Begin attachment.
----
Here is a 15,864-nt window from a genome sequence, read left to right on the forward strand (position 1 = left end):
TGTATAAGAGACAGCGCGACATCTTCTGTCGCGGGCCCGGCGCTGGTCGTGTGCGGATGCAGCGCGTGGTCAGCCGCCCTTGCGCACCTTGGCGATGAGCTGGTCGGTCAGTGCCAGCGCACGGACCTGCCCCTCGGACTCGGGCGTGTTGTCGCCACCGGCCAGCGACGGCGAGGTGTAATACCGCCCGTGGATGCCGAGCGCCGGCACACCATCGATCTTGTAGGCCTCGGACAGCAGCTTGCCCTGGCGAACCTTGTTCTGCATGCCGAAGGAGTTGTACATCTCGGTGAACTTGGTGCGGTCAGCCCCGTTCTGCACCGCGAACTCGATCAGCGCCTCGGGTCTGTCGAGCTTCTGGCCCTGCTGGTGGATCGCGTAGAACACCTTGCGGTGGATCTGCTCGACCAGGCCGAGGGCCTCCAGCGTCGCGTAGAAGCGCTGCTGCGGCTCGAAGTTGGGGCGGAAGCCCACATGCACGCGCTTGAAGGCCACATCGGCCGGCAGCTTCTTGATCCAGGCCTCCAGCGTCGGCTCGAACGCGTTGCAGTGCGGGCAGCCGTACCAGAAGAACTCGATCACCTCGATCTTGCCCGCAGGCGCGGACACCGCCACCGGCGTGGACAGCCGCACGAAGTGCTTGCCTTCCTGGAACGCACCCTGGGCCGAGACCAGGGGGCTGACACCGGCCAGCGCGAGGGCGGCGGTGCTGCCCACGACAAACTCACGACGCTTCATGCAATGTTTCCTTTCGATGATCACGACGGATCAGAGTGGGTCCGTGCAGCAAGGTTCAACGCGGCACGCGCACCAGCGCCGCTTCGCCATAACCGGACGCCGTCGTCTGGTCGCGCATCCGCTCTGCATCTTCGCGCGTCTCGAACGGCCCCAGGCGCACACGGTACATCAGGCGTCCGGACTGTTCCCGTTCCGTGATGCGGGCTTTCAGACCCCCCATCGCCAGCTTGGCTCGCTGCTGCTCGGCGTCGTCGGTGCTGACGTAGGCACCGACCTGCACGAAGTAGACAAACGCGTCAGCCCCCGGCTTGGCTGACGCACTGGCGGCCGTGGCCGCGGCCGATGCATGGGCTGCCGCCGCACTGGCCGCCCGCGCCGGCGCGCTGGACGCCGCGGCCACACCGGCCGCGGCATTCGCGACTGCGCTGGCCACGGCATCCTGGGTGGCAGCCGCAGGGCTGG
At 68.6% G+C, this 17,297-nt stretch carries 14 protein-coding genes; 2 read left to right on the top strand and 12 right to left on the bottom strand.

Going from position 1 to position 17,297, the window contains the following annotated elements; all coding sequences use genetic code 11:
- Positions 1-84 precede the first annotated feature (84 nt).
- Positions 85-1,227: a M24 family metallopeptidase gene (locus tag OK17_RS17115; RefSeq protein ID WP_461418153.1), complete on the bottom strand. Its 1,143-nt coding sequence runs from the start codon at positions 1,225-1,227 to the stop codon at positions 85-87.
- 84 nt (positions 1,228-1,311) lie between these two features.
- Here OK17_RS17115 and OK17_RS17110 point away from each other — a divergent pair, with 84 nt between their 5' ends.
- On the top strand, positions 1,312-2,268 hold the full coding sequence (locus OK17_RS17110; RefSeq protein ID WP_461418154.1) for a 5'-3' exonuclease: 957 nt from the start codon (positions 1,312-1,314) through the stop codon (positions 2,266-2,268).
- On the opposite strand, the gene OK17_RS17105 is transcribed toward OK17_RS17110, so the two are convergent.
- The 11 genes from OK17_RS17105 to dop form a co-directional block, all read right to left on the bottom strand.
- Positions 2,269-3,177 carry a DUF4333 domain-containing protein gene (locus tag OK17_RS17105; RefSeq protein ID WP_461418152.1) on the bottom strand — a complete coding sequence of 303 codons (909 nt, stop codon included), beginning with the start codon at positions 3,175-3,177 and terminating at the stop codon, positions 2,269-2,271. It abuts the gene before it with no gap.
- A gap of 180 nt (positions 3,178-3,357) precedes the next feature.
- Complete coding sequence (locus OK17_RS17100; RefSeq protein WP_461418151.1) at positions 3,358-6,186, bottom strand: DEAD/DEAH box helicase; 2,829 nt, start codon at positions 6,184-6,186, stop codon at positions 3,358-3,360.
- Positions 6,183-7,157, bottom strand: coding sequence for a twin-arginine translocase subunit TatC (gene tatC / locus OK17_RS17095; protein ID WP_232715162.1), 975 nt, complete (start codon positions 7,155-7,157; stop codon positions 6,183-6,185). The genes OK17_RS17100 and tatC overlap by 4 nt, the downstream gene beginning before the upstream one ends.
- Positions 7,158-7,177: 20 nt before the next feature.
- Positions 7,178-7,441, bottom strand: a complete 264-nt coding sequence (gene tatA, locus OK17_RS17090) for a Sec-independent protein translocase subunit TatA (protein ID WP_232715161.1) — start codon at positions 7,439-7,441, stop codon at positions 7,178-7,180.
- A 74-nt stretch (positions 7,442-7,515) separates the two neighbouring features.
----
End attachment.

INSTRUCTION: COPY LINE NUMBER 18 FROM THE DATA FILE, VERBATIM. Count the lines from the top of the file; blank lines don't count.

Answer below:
- A 74-nt stretch (positions 7,442-7,515) separates the two neighbouring features.